5 things about Making Art

AKA what I would tell myself 5 years ago. Ok, I’ve only been doing this thing called ‘artist’ officially a year. There’s still so much I want to do and hopefully, I’ll get there! But if I could go back to art student me a couple of years ago, here’s what I would say:

  1. Just make. Don’t get caught up with the idea of it being the next Mona Lisa. It won’t be a masterpiece and really, it doesn’t need to be. Don’t be afraid of that blank canvas - I know an artist who will make quick brushstrokes on the panel so she won’t be intimidated by the empty, blank panel. Put your head down and get to work.

  2. Experiment. This is a pretty broad piece of advice for a reason. Be willing to try new mediums, new styles, and anything that comes up! Collage was an experiment for me and now I love it! Sometimes I’ll walk around my art supply store and see if there’s anything extra I want to try. A personal example would be right now I’m trying to find a way to get gold leaf back into my work. Guess I’m going to have to experiment!

  3. If something doesn’t work out … don’t throw it out and don’t beat yourself up. Ok, I’m not encouraging you to become a hoarder. But I am encouraging you to use it as a learning experience. I have a few pieces in my studio that are either unfinished or something I wasn’t thrilled with. My view is in a few months, maybe I’ll come back to it and know how to fix it. Inspiration is funny like that. It's all a part of the experimenting process - happy accidents.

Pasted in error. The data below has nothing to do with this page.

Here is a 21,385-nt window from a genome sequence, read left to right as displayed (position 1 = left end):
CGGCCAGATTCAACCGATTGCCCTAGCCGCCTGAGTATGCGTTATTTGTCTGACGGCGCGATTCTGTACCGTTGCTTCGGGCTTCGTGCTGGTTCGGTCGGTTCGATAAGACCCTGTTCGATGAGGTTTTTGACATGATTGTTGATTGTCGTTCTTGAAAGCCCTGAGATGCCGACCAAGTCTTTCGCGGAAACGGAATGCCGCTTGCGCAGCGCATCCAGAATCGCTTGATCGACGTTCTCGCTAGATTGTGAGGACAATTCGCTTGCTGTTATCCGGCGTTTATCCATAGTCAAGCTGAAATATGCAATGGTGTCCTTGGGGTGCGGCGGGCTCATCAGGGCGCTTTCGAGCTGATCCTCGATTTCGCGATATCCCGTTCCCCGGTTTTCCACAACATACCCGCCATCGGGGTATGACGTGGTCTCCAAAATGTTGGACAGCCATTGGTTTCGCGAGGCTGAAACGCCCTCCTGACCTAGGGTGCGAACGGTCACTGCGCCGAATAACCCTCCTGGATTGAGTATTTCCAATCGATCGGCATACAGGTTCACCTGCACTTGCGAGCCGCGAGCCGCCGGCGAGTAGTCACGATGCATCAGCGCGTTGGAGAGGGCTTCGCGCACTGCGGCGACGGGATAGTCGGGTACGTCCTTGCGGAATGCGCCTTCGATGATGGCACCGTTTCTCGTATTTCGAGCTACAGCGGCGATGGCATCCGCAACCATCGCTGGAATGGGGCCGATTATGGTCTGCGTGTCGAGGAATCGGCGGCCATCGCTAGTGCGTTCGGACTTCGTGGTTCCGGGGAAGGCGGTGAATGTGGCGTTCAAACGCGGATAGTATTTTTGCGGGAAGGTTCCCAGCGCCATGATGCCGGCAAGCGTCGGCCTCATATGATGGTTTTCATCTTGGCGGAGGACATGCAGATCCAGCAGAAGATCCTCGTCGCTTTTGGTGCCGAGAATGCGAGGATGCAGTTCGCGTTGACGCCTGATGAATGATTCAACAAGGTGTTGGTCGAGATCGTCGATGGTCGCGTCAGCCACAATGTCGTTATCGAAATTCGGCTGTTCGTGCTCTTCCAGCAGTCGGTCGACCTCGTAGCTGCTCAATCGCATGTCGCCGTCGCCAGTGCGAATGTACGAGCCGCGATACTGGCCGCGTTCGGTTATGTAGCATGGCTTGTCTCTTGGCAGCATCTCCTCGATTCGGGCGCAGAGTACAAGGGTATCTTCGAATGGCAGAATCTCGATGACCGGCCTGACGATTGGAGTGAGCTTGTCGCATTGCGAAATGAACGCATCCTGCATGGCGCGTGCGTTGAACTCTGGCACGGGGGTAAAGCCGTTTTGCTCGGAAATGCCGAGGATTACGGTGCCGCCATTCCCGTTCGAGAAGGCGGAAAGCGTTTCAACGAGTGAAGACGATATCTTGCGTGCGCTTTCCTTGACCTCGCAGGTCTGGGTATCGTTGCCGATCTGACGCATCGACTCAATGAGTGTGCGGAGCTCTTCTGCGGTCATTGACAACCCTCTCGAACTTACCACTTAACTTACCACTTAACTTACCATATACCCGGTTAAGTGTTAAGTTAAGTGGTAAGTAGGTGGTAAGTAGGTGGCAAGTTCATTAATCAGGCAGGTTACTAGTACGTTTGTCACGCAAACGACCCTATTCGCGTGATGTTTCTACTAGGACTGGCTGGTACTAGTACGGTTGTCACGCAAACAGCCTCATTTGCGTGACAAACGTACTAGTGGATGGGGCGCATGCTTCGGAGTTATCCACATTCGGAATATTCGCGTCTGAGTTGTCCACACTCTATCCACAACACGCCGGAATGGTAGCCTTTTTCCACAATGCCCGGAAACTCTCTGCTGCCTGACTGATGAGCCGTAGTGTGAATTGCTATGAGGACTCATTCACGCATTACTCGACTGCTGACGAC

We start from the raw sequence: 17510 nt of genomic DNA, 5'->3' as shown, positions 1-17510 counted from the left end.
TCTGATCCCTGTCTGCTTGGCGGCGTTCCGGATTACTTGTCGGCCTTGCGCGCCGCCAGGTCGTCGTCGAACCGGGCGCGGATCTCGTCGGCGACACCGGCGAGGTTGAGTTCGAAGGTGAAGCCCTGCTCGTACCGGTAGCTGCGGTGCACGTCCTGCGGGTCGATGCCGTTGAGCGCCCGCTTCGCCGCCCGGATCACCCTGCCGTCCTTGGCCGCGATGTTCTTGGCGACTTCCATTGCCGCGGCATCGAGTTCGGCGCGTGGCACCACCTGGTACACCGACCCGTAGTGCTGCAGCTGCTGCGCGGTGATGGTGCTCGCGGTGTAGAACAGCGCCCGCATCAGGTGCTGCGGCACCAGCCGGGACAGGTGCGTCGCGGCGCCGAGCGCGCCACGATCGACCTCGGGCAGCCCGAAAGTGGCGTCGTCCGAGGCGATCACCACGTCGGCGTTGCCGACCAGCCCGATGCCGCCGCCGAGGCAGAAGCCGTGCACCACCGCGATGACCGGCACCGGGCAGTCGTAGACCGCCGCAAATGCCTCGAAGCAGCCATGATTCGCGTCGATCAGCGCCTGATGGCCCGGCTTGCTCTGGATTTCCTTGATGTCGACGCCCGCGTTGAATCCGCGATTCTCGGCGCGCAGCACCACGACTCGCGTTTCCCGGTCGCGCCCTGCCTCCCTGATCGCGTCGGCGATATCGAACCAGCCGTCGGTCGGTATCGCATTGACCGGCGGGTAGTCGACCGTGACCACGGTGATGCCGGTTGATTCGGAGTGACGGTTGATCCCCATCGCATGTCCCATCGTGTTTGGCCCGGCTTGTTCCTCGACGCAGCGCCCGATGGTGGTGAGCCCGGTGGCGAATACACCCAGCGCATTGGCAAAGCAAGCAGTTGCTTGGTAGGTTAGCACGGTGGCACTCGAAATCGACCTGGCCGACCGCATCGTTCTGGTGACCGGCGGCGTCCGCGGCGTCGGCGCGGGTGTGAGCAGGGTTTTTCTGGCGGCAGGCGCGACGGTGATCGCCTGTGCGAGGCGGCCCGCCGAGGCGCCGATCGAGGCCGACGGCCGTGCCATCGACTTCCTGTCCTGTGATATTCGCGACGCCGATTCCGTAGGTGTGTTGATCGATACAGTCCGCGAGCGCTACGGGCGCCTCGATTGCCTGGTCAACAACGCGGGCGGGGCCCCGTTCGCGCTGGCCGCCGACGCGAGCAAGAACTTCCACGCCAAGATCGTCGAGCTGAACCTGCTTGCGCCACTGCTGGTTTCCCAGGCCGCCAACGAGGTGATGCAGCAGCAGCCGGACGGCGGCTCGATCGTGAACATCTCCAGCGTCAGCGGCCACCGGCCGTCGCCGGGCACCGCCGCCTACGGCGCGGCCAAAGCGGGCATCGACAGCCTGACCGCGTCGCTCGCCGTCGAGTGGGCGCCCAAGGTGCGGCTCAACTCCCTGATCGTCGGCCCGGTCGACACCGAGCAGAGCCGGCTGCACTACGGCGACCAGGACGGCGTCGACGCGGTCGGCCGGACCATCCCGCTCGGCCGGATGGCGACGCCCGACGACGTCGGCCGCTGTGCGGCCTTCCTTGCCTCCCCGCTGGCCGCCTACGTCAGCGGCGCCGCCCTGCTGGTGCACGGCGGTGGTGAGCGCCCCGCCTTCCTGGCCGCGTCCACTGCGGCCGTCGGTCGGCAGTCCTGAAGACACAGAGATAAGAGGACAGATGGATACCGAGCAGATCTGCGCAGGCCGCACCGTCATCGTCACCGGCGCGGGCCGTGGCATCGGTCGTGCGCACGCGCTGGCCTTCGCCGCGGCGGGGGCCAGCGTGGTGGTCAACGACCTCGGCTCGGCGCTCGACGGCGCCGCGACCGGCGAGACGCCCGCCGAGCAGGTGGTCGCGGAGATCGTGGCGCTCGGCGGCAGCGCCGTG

4. Also connected to the last point, take time for your self. Your art will flourish when you feel inspired as opposed to dead tired. Some people can work on artwork for days, weeks, months without stopping. Some get burned out after one piece. You have to find that balance. Coming off of art school and making around 10 projects a semester, I needed a break. I only made one ‘finished’ piece of art the year after I graduated. Even today, some days are dedicated to making art and other days focus on housework/errands. Find what works for you.

  5. Connect with other artists. Who better to understand the creative struggle than other artists? We live in a great day and age where its easy to connect with artists around the world. I love my Instagram art community and I’ve kept up with a good deal of the artists I graduated school with. Today, I have a few trusted people I go to for critique and advice about my work. But I love connecting with artists just to build a community. Most of the artists I know love talking about their process, their thoughts behind their work, and love to answer questions. Reach out and don’t be afraid to ask.

If I’m honest, I still need these pieces of advice. I hope this encourages you! Being a creative individual is a wonderful thing. Now go turn up that music or podcast and get cranking!

Here are some reads that have encouraged me about being a creative:

  • Big Magic by Elizabeth Gilbert

  • Steal like an Artist and Show Your Work! by Austin Kleon

  • Art Inc. by Lisa Congdon

  • Your Inner Critic is a Big Jerk by Danielle Krysa

fullsizeoutput_113.jpg

Original Art on a Budget?

Ok, how many of you would love to buy more art?

I’m right there with you. I love filling my home with prints and paintings from other artists. Funny enough, I don’t like putting my own artwork in our home (except that one painting that Philip really likes). But unfortunately, it isn’t always cheap. As someone who makes art I can tell you that more than likely, it’s a fair price. The majority of artists aren’t ripping you off. In order to get a profit off of time spent making the art, cost of materials, shipping, etc., we have to charge a certain amount. You can’t buy an original piece of art for the price of a Starbucks latte.